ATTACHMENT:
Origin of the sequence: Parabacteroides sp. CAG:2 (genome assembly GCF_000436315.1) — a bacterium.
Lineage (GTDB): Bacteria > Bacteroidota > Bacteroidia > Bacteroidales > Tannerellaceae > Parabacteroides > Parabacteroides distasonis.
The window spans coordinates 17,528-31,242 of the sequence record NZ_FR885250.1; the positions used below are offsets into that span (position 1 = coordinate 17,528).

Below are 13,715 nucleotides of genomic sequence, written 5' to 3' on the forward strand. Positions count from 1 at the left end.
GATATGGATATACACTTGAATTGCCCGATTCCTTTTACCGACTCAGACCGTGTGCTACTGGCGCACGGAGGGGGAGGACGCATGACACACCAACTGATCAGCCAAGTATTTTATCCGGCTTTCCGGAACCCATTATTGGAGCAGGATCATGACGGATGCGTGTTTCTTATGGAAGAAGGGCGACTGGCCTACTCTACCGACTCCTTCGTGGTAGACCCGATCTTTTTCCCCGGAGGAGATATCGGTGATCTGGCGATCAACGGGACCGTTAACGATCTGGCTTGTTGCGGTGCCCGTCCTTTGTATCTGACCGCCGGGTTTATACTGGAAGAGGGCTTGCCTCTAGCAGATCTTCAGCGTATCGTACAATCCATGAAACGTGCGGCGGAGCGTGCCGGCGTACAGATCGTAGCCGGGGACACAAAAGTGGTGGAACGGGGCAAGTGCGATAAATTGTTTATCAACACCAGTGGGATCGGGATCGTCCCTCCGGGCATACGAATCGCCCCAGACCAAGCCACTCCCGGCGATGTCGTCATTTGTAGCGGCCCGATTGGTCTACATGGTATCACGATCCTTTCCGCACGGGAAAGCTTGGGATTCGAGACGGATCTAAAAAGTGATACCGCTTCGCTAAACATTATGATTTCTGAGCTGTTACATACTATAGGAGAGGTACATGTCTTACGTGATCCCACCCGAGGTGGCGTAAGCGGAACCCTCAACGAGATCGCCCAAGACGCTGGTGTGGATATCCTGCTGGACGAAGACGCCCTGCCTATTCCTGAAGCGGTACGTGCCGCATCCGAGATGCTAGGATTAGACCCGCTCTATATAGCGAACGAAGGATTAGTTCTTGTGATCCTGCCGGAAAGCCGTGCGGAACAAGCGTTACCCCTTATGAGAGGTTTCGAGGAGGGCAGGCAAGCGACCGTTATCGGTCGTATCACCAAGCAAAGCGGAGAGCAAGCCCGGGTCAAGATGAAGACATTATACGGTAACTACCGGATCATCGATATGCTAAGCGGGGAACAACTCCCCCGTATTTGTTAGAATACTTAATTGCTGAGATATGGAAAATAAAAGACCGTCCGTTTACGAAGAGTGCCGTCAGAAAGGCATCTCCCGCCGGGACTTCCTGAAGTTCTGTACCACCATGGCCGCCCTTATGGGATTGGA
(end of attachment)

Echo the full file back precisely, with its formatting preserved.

Origin of the sequence: Parabacteroides sp. CAG:2 (genome assembly GCF_000436315.1) — a bacterium.
Lineage (GTDB): Bacteria > Bacteroidota > Bacteroidia > Bacteroidales > Tannerellaceae > Parabacteroides > Parabacteroides distasonis.
The window spans coordinates 17,528-31,242 of the sequence record NZ_FR885250.1; the positions used below are offsets into that span (position 1 = coordinate 17,528).

Below are 13,715 nucleotides of genomic sequence, written 5' to 3' on the forward strand. Positions count from 1 at the left end.
GATATGGATATACACTTGAATTGCCCGATTCCTTTTACCGACTCAGACCGTGTGCTACTGGCGCACGGAGGGGGAGGACGCATGACACACCAACTGATCAGCCAAGTATTTTATCCGGCTTTCCGGAACCCATTATTGGAGCAGGATCATGACGGATGCGTGTTTCTTATGGAAGAAGGGCGACTGGCCTACTCTACCGACTCCTTCGTGGTAGACCCGATCTTTTTCCCCGGAGGAGATATCGGTGATCTGGCGATCAACGGGACCGTTAACGATCTGGCTTGTTGCGGTGCCCGTCCTTTGTATCTGACCGCCGGGTTTATACTGGAAGAGGGCTTGCCTCTAGCAGATCTTCAGCGTATCGTACAATCCATGAAACGTGCGGCGGAGCGTGCCGGCGTACAGATCGTAGCCGGGGACACAAAAGTGGTGGAACGGGGCAAGTGCGATAAATTGTTTATCAACACCAGTGGGATCGGGATCGTCCCTCCGGGCATACGAATCGCCCCAGACCAAGCCACTCCCGGCGATGTCGTCATTTGTAGCGGCCCGATTGGTCTACATGGTATCACGATCCTTTCCGCACGGGAAAGCTTGGGATTCGAGACGGATCTAAAAAGTGATACCGCTTCGCTAAACATTATGATTTCTGAGCTGTTACATACTATAGGAGAGGTACATGTCTTACGTGATCCCACCCGAGGTGGCGTAAGCGGAACCCTCAACGAGATCGCCCAAGACGCTGGTGTGGATATCCTGCTGGACGAAGACGCCCTGCCTATTCCTGAAGCGGTACGTGCCGCATCCGAGATGCTAGGATTAGACCCGCTCTATATAGCGAACGAAGGATTAGTTCTTGTGATCCTGCCGGAAAGCCGTGCGGAACAAGCGTTACCCCTTATGAGAGGTTTCGAGGAGGGCAGGCAAGCGACCGTTATCGGTCGTATCACCAAGCAAAGCGGAGAGCAAGCCCGGGTCAAGATGAAGACATTATACGGTAACTACCGGATCATCGATATGCTAAGCGGGGAACAACTCCCCCGTATTTGTTAGAATACTTAATTGCTGAGATATGGAAAATAAAAGACCGTCCGTTTACGAAGAGTGCCGTCAGAAAGGCATCTCCCGCCGGGACTTCCTGAAGTTCTGTACCACCATGGCCGCCCTTATGGGATTGGA